From the Keyboard

Nostalgia Bread


This probably should have been a Mother’s Day post, but my head was off on Mother’s Day, drifting to other days and dreaming of date-nut bread sandwiches and comfort.

We went on a lot of outings, my mother and I—to the theater, ballet, opera, museums, and shopping. We dressed up for every excursion, even to shop, choosing stylish dresses, or skirts and blouses, then later, smart pantsuits—and, of course, sturdy walking shoes.

I don’t know how my mother managed it, as she worked full time. But it seemed we were always going somewhere together when I was growing up.  And when we did, we had favorite places to lunch or simply recharge.

One of them was Chock Full O’Nuts.

In those years, it seemed as though the restaurants were on every block.

I remember heading indoors out of the cold or heat, lured by the scent of their freshly brewed coffee, and climbing up onto stools to sit at the counter. We’d order drinks, and always date-nut bread and cream cheese sandwiches. They were a blend of sweet and crunchy substances and tangy cream—a perfect comfort food.

A few years ago, I set out to recreate my own version of these treats, adding some personal favorites to the traditional blend of dates and walnuts. The result was both comforting and nourishing, as well as calorie rich and decadent.

Since I’m allergic to cow’s milk, I opted for chèvre instead of cream cheese (you know how much I love goats, right?). But for those who don’t have that restriction, go for the original. There’s nothing like a good, old-fashioned shmear….



1 & 1/2 cups chopped dates

1/2 cup boiling water

1/3 cup packed dark brown sugar

1 tablespoon of honey

3 tablespoons vegetable oil or melted butter

3 tablespoons molasses

two large or extra large eggs

1/4 teaspoon vanilla

1/2 cup chopped walnuts

1 small zucchini, grated

1/3 cup mini dark chocolate chips

1 cup, minus two tablespoons flour

2 tablespoons coconut flour

2 teaspoons baking powder

1/4 teaspoon baking soda

1/2 teaspoon salt


Preheat oven to 350º.  Liberally grease an 8″ x 4″ bread pan with butter.  Pour boiling water over chopped dates. sugar, and honey, and let stand for 15 minutes. Beat in eggs, molasses, oil, and vanilla, then add nuts and grated zucchini.  Sift dry ingredients over the liquid mix, and blend. The batter should be substantial, but not overly thick. If it’s too runny, add flour a tablespoon at a time until it’s right. If it’s too thick, add water or coconut milk until it loosens up.

Bake in prepared pan for 50 minutes, or until a toothpick inserted in the center of the loaf comes out clean. Cool in pan on rack, then dive in and devour!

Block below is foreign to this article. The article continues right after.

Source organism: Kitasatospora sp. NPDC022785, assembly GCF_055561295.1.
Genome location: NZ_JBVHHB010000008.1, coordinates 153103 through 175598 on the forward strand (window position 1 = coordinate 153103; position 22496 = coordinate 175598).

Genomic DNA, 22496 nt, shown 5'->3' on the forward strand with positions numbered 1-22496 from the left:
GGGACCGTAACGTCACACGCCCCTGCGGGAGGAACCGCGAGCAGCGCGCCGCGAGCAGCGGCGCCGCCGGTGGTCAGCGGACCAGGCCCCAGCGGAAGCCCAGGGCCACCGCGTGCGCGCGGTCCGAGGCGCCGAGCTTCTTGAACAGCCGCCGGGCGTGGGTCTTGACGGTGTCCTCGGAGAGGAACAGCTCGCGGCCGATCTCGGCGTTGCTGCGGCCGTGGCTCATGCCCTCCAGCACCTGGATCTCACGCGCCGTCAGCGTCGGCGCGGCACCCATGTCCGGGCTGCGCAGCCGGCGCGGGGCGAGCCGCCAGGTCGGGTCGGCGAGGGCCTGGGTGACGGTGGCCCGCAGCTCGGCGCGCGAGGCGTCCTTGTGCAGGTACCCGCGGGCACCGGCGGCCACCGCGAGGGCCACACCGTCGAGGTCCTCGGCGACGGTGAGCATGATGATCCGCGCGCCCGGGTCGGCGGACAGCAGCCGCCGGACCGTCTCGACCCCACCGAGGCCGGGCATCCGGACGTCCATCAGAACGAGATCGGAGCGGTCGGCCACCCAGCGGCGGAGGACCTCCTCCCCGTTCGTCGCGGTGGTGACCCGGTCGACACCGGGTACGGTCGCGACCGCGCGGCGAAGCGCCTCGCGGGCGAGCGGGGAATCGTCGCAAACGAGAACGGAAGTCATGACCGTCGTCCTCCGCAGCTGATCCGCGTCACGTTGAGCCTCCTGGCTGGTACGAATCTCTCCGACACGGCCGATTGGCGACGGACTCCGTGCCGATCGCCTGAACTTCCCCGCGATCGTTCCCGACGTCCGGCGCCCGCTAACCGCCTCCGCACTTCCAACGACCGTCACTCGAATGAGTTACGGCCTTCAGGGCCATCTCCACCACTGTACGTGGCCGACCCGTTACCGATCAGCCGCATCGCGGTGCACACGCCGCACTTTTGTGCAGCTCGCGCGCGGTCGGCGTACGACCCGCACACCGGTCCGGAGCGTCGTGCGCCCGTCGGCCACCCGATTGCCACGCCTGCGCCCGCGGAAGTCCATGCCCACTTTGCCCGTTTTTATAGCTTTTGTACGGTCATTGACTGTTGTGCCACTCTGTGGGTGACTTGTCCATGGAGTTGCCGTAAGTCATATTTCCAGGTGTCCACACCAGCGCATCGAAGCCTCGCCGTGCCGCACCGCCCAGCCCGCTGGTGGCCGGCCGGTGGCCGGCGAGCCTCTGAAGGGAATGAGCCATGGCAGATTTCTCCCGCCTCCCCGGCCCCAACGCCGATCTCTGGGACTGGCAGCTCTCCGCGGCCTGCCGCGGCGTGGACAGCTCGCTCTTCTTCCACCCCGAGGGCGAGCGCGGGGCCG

Testing, Testing….

Cookies by Laura Fortune

I taste everything before I serve it to guests. It’s a necessity since I like to experiment and rarely use a cookbook, except occasionally as a guide to how much of this and how much of that I need to add if I’m concocting a dish or dessert I’ve never tried before. Cooking is chemistry, after all, and I wouldn’t want anything to collapse, or worse, blow up, metaphorically speaking, of course.

I even have my husband taste my creations, to verify they are company-ready. I want my offerings to reflect how much I care about those I’m serving. I’m not a warm and fuzzy person. Nor am I physically demonstrative, overly affectionate. But when it comes to food, I give freely and lavishly. For me, food is as profound and physical an expression of love as a kiss or hug. Food should not only nourish; it should arouse, delight, affirm, and satisfy on the deepest levels. So, I would never offer anyone less than my best. Ever.

The same is true with writing. I can’t say that everything that appears here will be brilliant, but it will have been read and read and read and tested and held and tested again before it is offered. And if it is found lacking after it has been posted, it will be revised, or even removed. Because I would never offer anyone less than my best, ever.

Unfortunately, sometimes, although we plan to finish work in a timely fashion, life interferes and prevents it. We carve out time and then the interruptions come. Little ones, big ones, ones that distract and demand our focus elsewhere.

Life has no respect for creative impulses, creative output.

I’ve been meaning to finish the story of that little bird with sequins on his wings. We all need Whimsy in our lives, especially now. But because life has distracted me, demanded that I focus my attention elsewhere, I can’t give his story the attention it deserves. I could probably hack something out and post it, but it wouldn’t be worth reading—it wouldn’t arouse, delight, affirm, or satisfy. It would be the equivalent of serving you styrofoam.

So, rather than taunt you with unfinished work, morsels that promise a whole meal but leave you empty, I’ve removed Parts I and II.

Whimsy will come back, I promise. Hopefully, sooner than later. And when his story does, it will have been thoroughly taste-tested and approved for consumption.

Because I am so grateful for your interest, your comments, your kindness. Because I would never offer you less than my best.


©2017 All Rights Reserved


Drawing by Sam Messer/Writing by Jonathan Safran Foer

The house shakes on a windless day. Three hundred, seventy odd pages in the sun surrenders to hallucinations. Someone cries, “People who don’t speak took me on a ride” and words spill through current—sound, air, light. Who catches them? Who churns them into butter? Where is the grout between twigs and leaves? The substance of safety? What is a house and why does it break?

©2017 All Rights Reserved

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